Mastering the Art of Saying No

Taught by my one-year-old.

Whenever my toddler doesn’t want to do something, he shakes his head.

He listens to his body and reacts accordingly.

He knows what he wants and exactly what he doesn't.

It made me wonder, when did I lose this ability?

When did I stop listening to myself?

Why we need to say no

The word NO has a lot of negative press, but it's a good word. Use it wisely.

When we love others, we frequently give all of ourselves and more.

When we care about our jobs, we do our best, often putting work above our health or wellbeing.

The more we give of ourselves, the harder it becomes to draw the line.

We don't want to refuse our time to our family or friends. We don't want to fail at work or be perceived like we're not committed.

So, we give in. We say yes, even though every inch of our body needs us to say no.

Know your limits

According to Psychology Today, "We love others, give to others, cooperate with others, and please others, but we are, always and at the core, distinct and separate selves."

The word No allows us to make space for our needs and wants.

Knowing your limits is about recognizing how far your body can go and how much your mind can resist.

Knowing ourselves and what we need can contribute to strengthening our mental health.

Setting healthy boundaries

I’m a people pleaser, and saying no often comes as a challenge.

I tend to put other people’s needs above my own. I say yes even if deep down I don't want to.

At work, I usually take on more than I can handle. This causes me stress and insomnia.

In my case, trying to please others was and is about feeling accepted and loved in return.

As a result, no matter what I do, it never feels like I'm doing enough.

How do you set healthy boundaries?

To set healthy boundaries, we must figure out what we are okay with and what we are not.

For example:

  • How much money I'm okay with spending on a present for a friend
  • What things I'm willing to try in the bedroom
  • How much time I'm available to help a colleague with a problem

I used to go out for brunch with a former colleague of mine. She'd always order a bunch of things, which she nibbled on but didn't finish. I'd order one thing and sparkling water. When the bill came, we would split it in half, even though I only ate my plate.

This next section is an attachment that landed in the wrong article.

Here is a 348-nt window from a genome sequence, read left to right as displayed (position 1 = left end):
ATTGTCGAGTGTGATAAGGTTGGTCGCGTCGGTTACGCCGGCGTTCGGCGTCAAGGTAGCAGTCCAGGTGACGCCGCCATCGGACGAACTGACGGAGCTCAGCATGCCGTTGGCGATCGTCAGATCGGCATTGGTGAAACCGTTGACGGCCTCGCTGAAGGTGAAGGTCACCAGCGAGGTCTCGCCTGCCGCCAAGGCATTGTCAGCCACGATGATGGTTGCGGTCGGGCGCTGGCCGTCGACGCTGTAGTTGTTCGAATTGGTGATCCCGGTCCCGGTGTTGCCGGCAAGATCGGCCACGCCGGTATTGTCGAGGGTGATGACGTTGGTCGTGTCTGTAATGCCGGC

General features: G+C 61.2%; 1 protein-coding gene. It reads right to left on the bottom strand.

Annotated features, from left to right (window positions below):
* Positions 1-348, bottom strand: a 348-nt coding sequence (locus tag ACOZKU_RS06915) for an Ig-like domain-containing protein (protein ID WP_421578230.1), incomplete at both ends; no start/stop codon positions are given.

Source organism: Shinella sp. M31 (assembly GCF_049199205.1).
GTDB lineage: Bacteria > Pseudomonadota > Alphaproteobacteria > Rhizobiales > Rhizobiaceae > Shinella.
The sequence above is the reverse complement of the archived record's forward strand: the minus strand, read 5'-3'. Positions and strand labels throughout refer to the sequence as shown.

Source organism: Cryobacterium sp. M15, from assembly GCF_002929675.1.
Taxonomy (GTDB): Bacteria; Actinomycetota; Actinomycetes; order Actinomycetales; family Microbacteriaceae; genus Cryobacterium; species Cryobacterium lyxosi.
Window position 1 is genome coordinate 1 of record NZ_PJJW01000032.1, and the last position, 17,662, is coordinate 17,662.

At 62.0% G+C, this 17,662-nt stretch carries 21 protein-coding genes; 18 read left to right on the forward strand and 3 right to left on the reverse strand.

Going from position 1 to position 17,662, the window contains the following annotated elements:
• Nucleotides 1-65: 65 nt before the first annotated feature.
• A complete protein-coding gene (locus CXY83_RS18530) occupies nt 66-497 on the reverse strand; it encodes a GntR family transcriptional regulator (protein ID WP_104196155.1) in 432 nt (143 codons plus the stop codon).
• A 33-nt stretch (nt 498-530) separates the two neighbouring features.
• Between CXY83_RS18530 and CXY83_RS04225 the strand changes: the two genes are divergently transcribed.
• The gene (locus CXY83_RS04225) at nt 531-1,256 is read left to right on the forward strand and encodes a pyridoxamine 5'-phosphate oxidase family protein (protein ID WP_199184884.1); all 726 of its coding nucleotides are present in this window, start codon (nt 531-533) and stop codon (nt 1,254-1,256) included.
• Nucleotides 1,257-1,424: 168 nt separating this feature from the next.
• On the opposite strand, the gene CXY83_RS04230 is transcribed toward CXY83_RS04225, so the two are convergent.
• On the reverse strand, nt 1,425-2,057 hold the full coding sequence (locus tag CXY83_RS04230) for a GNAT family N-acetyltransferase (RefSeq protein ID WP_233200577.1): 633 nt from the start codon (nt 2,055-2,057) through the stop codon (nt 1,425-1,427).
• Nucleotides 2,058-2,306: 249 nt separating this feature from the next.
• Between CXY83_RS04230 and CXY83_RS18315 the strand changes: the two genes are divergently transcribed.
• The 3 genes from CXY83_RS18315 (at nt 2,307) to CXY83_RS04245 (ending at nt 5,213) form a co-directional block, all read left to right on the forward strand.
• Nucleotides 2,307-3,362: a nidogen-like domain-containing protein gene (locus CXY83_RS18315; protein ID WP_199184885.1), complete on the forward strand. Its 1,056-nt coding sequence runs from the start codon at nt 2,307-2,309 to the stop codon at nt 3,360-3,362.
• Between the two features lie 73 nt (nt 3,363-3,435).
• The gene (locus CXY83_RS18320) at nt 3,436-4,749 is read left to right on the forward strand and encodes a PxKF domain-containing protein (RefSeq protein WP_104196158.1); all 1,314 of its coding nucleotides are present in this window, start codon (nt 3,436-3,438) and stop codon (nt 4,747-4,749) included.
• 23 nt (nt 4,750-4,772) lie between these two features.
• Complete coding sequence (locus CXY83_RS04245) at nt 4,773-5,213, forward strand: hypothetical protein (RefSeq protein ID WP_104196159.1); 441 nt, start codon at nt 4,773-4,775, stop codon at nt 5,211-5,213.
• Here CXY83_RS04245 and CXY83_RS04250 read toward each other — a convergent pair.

I could not bring myself to tell her that I was not okay with paying for her cravings. I began avoiding going out to eat with her. It was an issue I should have been honest about.

When you've lived most of your life doing what others expect you to do, is a lot harder to listen to your inner voice.

Say no, you can do it!

It's impossible to set healthy boundaries unless you know exactly what you are okay with. Take time to figure out what is important to you. Maybe you don't mind splitting the check, but you do care if your roommate uses your toothpaste.

Not setting boundaries leads to resentment. There's nothing wrong with voicing how you feel.

We all have different things we're not okay with. Saying no to others, at times, means saying yes to yourself.

Don't apologize for saying No.

To master the art of saying no, you must stop apologizing for it.

When I do find the strength to say no, I find myself endlessly apologizing and giving explanations. It's not necessary.

Practice being assertive and clear. The clearer you are, the better.

Relationships are complex, and that context plays a role. I can't tell my boss, "no, I'm not doing that report because I don't want to."

However, there are situations in which I can be honest, straightforward, and assertive.

By being in tune with your feelings, you'll avoid resenting the people you don't say no to, even if that's what you want.

If people genuinely love you, they'll respect your boundaries.

We're not more valuable because we put others' needs above our own.

Self-love is about listening to what our minds and bodies need.

Writer. Creative artist. Photographer. Feminist.

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